In 2016, Hollywood felt the harsh backlash for a second year in a row without any acting nominees of color in the form of the #OscarsSoWhite movement. But, a year later, the 2017 Oscars nominations have officially avoided a repeat, with every single acting category including at least one nominee of color. Mahershala Ali (Moonlight) and Dev Patel (Lion) were both nominated for Best Supporting Actor. Denzel Washington (Fences) was nominated for Best Actor, Ruth Negga (Loving) broke through for Best Actress, and the 2017 Best Supporting Actress race just became the first category to have three black actors competing for the same award, with nominations for Naomie Harris (Moonlight), Octavia Spencer (Hidden Figures), and Viola Davis (Fences), who became the first black actress to receive three Oscar nominations. But, just because the 2017 Oscars have avoided a repeat of #OscarsSoWhite, that doesn't mean the Oscars' diversity problems are solved for good.
Fences, Moonlight, and Hidden Figures all feature a predominately black casts, and, thanks to those films, with a little bit of help from Loving, the 2017 acting Oscar nominees are the most diverse since 2007, with seven acting nominations going to actors of color, equalling the number from 10 years ago. (That year, both Jennifer Hudson and Forest Whitaker walked away with a golden statue.) It's a pretty stunning feat, and the fact that so many non-white actors have been recognized by the Academy this year cannot be overlooked. It shows that good work, no matter what color, can, and will be acknowledged. Moreover, it shows that there is no reason for white actors to dominate awards seasons, or Hollywood films in general. Of course, it's a shame that it took a decade for the Oscars to reach the same amount of diversity, but it's still quite something.
Not only are the 2017 Oscars a benchmark year for black actors, the 2017 Oscars nominations also made history with the inclusion of black filmmakers behind the camera. In addition to the historic Supporting Actress nominations, Best Adapted Screenplay is making history with two projects by black writers nominated — Fences by August Wilson and Moonlight by Barry Jenkins and Tarell McCraney. Bradford Young became the first black cinematographer ever nominated for Best Cinematography, according to The Hollywood Reporter, for his stunning work in Arrival, and four directors of color were nominated for Best Documentary, including Ava DuVernay, whose film Selma's lack of nominations helped galvanize the #OscarsSoWhite movement in 2015. (Not to mention Barry Jenkins' nomination for Best Director.) But, while it's clear that the 2017 Oscars are more diverse than in years past, there is still plenty to work on.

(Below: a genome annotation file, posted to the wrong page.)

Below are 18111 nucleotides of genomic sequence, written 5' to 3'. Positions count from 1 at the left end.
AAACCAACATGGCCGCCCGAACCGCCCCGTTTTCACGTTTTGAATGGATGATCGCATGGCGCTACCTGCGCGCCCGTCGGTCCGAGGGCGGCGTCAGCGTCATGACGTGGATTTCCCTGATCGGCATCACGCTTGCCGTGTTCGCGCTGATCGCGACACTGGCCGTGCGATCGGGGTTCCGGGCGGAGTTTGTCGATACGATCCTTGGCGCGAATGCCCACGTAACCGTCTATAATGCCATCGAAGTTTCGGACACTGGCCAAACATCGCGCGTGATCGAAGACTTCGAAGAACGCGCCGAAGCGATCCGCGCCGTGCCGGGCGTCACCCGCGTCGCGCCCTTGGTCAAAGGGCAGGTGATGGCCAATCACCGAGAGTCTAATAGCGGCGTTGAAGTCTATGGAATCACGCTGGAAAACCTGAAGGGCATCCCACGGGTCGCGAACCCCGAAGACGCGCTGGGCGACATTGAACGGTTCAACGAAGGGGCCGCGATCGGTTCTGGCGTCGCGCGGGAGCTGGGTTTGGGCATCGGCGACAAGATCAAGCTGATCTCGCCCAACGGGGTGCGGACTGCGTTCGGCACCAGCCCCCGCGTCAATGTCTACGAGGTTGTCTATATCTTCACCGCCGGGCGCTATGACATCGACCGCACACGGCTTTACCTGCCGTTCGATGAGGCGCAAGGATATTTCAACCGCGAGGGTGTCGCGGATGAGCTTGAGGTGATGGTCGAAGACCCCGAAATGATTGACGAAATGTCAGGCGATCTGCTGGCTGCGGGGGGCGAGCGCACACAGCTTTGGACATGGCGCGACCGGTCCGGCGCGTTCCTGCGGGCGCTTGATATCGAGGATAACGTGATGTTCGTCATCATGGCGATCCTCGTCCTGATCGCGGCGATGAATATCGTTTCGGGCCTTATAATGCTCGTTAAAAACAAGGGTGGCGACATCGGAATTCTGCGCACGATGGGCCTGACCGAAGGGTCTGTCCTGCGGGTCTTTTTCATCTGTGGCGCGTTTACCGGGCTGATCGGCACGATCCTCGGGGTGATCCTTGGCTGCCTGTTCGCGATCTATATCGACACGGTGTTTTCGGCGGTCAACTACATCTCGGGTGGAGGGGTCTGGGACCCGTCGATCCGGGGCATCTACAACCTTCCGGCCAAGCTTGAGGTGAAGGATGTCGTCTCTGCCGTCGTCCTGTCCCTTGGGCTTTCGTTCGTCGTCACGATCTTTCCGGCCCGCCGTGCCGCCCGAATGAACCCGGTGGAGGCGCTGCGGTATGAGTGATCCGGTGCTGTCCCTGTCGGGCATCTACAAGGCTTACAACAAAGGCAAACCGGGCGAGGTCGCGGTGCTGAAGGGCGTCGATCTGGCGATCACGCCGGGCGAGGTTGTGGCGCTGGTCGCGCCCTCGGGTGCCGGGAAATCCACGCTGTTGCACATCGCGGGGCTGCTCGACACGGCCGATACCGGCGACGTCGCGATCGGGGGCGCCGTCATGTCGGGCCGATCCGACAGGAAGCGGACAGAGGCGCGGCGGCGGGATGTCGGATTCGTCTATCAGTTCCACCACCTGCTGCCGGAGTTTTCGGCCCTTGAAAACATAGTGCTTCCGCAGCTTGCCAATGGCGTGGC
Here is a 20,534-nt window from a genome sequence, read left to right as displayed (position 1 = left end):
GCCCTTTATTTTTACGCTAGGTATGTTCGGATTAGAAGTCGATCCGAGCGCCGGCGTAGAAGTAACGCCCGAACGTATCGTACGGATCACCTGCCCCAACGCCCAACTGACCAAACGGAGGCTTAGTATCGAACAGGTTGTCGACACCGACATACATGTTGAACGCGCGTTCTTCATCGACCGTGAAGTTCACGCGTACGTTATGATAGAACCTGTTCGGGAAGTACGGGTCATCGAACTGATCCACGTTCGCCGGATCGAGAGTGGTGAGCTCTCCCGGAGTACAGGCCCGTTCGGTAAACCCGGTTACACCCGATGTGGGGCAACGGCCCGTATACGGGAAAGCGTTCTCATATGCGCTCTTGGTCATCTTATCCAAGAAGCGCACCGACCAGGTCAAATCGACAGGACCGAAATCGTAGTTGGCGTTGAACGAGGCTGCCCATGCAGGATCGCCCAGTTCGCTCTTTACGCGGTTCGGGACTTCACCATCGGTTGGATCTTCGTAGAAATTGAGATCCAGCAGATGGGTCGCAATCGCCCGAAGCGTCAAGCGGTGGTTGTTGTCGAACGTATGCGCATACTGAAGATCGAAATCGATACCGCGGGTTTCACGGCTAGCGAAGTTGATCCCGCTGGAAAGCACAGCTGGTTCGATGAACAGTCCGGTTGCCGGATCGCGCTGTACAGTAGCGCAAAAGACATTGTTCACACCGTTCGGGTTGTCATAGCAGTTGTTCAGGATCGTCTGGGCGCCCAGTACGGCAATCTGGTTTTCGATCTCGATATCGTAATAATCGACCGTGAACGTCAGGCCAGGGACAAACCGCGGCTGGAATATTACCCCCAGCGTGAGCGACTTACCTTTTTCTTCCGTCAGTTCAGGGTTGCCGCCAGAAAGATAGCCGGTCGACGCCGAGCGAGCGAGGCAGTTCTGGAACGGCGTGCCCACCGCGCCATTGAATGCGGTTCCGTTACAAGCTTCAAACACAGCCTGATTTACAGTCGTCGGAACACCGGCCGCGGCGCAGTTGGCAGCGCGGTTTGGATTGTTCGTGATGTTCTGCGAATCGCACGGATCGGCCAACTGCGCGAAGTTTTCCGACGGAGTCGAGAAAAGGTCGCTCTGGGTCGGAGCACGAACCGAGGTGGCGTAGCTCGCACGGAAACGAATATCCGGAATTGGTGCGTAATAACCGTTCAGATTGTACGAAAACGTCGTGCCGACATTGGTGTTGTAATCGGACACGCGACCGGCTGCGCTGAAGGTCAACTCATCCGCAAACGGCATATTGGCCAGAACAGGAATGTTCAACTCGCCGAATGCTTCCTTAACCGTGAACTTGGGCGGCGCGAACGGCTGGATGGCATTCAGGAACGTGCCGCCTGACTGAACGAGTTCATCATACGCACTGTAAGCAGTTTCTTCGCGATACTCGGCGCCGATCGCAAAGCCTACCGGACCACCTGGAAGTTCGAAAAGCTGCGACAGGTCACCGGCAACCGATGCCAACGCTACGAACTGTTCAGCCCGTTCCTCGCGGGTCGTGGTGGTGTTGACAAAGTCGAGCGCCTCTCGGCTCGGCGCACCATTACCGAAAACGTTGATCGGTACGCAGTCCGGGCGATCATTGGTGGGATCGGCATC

Yes, there are more diverse acting and filmmaking nominees this year, but to call the 2017 Oscars an end to #OscarsSoWhite would be to ignore one very important fact: Diversity is more than black and white. Patel, who earned his first nomination for Lion this year, is only the third Indian actor to ever be nominated for an Academy Award. He is also only the 13th Asian actor to be nominated in the history of the awards, the first Asian actor nominee in a decade, and, should he win, would be the first to win since Ben Kingsley in 1983.
Similarly, in the history of the Academy Awards there have been only four Native actors nominated and 14 Latino actors nominated for their work, according to the LA Times. Shortly put: The 2017 Oscars have a healthy representation of both white and black performers, but the idea that the awards have achieved enough diversity to shun the #OscarsSoWhite movement going forward is preposterous.
That's not to say that the Academy Awards aren't moving in the right direction. After being hit with scathing backlash for their second year in a row of white acting nominees last year, the Academy was set on not having another repeat in 2017. In June, 2016, Academy President Cheryl Boone Isaacs announced that 683 new members would be invited to join the Academy (and would, therefore, be eligible to vote in the 2017 Oscar race), double the number invited to join in 2015. Of those 683 new members, Variety reported that 46 percent were women and 41 percent were people of color. If the nominations are anything to go by, it's clear that increasing the diversity of the pool of Academy voters was a good way to go. The question now becomes: How do we continue to push the Oscars towards a more inclusive reality when Hollywood itself insists on not diversifying content?
Well, for starters, those in Hollywood who discuss #OscarsSoWhite — critique it, write about it, advocate for it — should make an effort to include other minorities into the discussion. (Yes, I'm looking at you, Chris Rock.) The rest, sadly, is in Hollywood studio hands. There's a reason Asian actors, Latino actors, Native actors, etc., haven't had the recognition from the Oscars they deserve. They haven't had the opportunity. Going forward, the awards show success of diverse films like Moonlight, Fences, and Lion will hopefully tell Hollywood studios to invest in films with more non-white leads, to invest in filmmakers of color across the board, and continue to strive to make Oscar history when it comes to diversity.
May the 2017 Oscars not be the most diverse Oscars in history, but the start of a path towards more diversity on and off the screen.